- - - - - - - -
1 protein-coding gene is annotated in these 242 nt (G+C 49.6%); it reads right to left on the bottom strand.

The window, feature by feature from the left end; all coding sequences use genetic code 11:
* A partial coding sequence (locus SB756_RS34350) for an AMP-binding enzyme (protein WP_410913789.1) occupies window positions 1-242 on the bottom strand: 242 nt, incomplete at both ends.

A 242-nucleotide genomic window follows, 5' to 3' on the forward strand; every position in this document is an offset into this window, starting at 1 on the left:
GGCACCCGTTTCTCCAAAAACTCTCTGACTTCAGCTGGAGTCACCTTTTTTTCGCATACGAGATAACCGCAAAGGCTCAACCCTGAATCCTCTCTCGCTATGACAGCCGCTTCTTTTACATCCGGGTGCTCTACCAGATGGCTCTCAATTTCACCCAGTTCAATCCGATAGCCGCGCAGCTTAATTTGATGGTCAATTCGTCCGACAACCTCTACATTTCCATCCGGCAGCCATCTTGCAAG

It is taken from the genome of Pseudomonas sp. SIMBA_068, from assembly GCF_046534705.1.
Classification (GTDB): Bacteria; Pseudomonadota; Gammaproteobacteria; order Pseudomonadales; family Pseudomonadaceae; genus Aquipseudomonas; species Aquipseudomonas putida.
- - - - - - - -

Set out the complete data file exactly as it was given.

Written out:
1 protein-coding gene is annotated in these 242 nt (G+C 49.6%); it reads right to left on the bottom strand.

The window, feature by feature from the left end; all coding sequences use genetic code 11:
* A partial coding sequence (locus SB756_RS34350) for an AMP-binding enzyme (protein WP_410913789.1) occupies window positions 1-242 on the bottom strand: 242 nt, incomplete at both ends.

A 242-nucleotide genomic window follows, 5' to 3' on the forward strand; every position in this document is an offset into this window, starting at 1 on the left:
GGCACCCGTTTCTCCAAAAACTCTCTGACTTCAGCTGGAGTCACCTTTTTTTCGCATACGAGATAACCGCAAAGGCTCAACCCTGAATCCTCTCTCGCTATGACAGCCGCTTCTTTTACATCCGGGTGCTCTACCAGATGGCTCTCAATTTCACCCAGTTCAATCCGATAGCCGCGCAGCTTAATTTGATGGTCAATTCGTCCGACAACCTCTACATTTCCATCCGGCAGCCATCTTGCAAG

It is taken from the genome of Pseudomonas sp. SIMBA_068, from assembly GCF_046534705.1.
Classification (GTDB): Bacteria; Pseudomonadota; Gammaproteobacteria; order Pseudomonadales; family Pseudomonadaceae; genus Aquipseudomonas; species Aquipseudomonas putida.